Miscellaneous Photographs

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From my archives

Ship collision

September 25th, 1973 — People on Prospect Point watch the freighter Erawan being towed into Vancouver harbour after it was rammed by the freighter Sun Diamond on a clear night off Spanish Banks at three in the morning. The heavy oil that leaked from the ship’s ruptured fuel tank covered the West Vancouver shoreline from Ambleside Beach to Point Atkinson.

Bridge repairs

August 2nd, 1973 — Another picture that shows just how much things have changed since I first started photographing for newspapers. Not only was I allowed to walk out into the center lane of Lions Gate Bridge to take the picture but the workers were out on the road chipping away at the old concrete just inches away from passing trucks, buses, and cars with no barricades to protect them.

Washing a Freighter

Circa 1980 — This simple picture of seamen washing the hull of a freighter tied up at a Vancouver dock would be very hard to take now as the docks have been behind barbed wire and armed guards since 9/11. Before that it was easy for a photographer to drive onto the docks and look for pictures. I even remember wandering about the deck of a ship just because the gangplank was down and the crew was friendly.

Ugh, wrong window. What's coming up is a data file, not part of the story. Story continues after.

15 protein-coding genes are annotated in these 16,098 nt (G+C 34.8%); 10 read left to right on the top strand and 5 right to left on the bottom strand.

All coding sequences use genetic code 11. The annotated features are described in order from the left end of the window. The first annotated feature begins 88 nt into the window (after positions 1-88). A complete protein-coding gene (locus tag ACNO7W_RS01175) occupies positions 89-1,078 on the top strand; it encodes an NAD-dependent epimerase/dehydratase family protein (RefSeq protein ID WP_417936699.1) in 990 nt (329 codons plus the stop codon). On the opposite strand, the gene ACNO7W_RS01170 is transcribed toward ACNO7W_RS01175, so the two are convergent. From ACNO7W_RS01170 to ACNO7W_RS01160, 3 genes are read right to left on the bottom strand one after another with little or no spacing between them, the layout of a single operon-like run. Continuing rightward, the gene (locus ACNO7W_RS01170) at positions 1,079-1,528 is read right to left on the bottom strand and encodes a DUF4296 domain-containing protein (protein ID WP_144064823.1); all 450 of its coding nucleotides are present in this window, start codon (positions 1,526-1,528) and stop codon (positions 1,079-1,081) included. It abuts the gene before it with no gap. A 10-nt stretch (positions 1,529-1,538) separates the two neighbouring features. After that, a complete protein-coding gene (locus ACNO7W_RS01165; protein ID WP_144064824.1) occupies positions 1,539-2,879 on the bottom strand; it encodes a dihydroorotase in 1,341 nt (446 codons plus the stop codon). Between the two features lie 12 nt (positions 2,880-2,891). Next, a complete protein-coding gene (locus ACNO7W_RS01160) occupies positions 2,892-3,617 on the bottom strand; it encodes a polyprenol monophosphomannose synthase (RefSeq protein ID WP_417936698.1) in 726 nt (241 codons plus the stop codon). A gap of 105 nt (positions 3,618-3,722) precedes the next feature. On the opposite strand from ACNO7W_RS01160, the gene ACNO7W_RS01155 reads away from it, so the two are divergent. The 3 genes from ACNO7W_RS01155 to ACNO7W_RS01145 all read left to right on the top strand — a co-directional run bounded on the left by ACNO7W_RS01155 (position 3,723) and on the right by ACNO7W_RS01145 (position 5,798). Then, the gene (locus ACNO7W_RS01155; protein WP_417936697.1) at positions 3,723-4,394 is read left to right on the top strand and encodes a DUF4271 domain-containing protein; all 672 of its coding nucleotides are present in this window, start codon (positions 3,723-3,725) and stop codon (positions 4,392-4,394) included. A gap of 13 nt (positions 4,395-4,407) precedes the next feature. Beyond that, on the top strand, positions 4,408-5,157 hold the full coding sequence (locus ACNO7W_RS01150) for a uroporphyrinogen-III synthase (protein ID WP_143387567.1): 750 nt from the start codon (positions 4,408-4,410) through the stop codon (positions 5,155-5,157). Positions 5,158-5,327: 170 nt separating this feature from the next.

Pilot House

December 1978 — The original pilot-house on Pilot House Road in Caulfeild, West Vancouver. The pilot-house furnished pilots for all the deep-sea ships entering and leaving the port of Vancouver from 1898 until about 1920. They were rowed out to the ships by Thomas Grafton who lived in the cottage. The pilot-house was also a post office and a store and then a private residence until shortly after this picture was taken when it was demolished and replaced with a large home. More about the history of Caulfeild can be found in the West Vancouver Archives HERE


1966 — A few miles to the east of Revelstoke, at the head of the Upper Arrow Lake, there was a small town called, obviously, Arrowhead. When the Keenlyside Dam was finished in 1968 the level of the lake was raised and the town was flooded. There are no buildings left from where in the early part of the century paddlewheelers arrived south east BC and connected with the Canadian Pacific Railway.

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